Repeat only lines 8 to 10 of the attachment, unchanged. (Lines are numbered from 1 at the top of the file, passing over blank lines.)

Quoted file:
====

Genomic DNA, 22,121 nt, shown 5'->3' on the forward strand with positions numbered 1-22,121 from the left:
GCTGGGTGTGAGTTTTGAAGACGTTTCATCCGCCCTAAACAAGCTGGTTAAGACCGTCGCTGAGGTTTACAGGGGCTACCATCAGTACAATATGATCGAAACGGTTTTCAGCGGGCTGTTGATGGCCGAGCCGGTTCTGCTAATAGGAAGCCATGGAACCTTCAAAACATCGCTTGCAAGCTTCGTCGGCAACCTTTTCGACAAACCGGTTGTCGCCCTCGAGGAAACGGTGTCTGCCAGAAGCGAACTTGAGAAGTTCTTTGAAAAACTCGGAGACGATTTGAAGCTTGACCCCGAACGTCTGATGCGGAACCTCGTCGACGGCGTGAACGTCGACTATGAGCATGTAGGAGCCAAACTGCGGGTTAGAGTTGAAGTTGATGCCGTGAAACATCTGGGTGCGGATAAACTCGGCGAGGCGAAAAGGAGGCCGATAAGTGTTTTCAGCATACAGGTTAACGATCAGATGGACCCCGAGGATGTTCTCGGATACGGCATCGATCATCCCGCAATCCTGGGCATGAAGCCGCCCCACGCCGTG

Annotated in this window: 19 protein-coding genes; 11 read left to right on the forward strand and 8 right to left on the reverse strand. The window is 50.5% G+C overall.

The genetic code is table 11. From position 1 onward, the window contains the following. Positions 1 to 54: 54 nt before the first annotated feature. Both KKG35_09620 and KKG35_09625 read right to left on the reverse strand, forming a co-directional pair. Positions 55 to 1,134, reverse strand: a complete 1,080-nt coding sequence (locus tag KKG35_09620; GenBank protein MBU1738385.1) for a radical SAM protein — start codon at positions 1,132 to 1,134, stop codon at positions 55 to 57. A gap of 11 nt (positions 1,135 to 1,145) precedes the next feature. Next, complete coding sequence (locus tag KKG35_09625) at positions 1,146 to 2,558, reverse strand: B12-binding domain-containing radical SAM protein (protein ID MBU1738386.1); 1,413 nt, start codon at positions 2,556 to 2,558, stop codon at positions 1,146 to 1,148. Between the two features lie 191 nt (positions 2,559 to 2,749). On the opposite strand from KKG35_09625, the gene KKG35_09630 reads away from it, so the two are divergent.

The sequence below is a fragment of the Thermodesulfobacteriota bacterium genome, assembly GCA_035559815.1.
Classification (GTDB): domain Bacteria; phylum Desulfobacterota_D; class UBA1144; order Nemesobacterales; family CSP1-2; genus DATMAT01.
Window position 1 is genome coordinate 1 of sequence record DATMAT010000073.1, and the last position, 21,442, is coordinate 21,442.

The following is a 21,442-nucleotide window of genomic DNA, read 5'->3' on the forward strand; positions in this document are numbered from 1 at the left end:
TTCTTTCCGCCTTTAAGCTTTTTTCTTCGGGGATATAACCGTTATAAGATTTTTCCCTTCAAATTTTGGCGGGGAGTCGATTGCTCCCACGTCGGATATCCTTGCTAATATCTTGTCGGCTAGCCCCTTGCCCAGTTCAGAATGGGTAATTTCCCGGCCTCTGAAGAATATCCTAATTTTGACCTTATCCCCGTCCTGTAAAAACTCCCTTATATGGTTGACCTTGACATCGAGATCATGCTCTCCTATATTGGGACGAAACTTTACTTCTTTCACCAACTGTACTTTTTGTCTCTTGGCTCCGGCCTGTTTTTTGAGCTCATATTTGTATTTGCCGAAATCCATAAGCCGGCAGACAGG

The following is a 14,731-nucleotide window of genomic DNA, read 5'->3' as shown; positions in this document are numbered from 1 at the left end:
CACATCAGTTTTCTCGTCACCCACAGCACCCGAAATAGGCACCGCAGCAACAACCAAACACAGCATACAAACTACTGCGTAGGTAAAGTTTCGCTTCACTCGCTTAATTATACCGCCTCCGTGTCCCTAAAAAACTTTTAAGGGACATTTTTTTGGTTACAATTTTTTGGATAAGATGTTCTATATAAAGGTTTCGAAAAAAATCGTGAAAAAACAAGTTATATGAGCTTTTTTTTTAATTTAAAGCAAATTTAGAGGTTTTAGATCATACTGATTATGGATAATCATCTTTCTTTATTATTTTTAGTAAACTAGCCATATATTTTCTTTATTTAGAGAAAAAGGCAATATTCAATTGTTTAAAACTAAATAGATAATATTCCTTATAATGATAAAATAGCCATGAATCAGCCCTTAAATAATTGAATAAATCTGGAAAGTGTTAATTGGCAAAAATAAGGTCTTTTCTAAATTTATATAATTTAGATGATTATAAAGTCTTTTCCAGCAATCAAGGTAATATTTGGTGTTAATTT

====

The following is a 21,442-nucleotide window of genomic DNA, read 5'->3' on the forward strand; positions in this document are numbered from 1 at the left end:
TTCTTTCCGCCTTTAAGCTTTTTTCTTCGGGGATATAACCGTTATAAGATTTTTCCCTTCAAATTTTGGCGGGGAGTCGATTGCTCCCACGTCGGATATCCTTGCTAATATCTTGTCGGCTAGCCCCTTGCCCAGTTCAGAATGGGTAATTTCCCGGCCTCTGAAGAATATCCTAATTTTGACCTTATCCCCGTCCTGTAAAAACTCCCTTATATGGTTGACCTTGACATCGAGATCATGCTCTCCTATATTGGGACGAAACTTTACTTCTTTCACCAACTGTACTTTTTGTCTCTTGGCTCCGGCCTGTTTTTTGAGCTCATATTTGTATTTGCCGAAATCCATAAGCCGGCAGACAGG

The following is a 14,731-nucleotide window of genomic DNA, read 5'->3' as shown; positions in this document are numbered from 1 at the left end: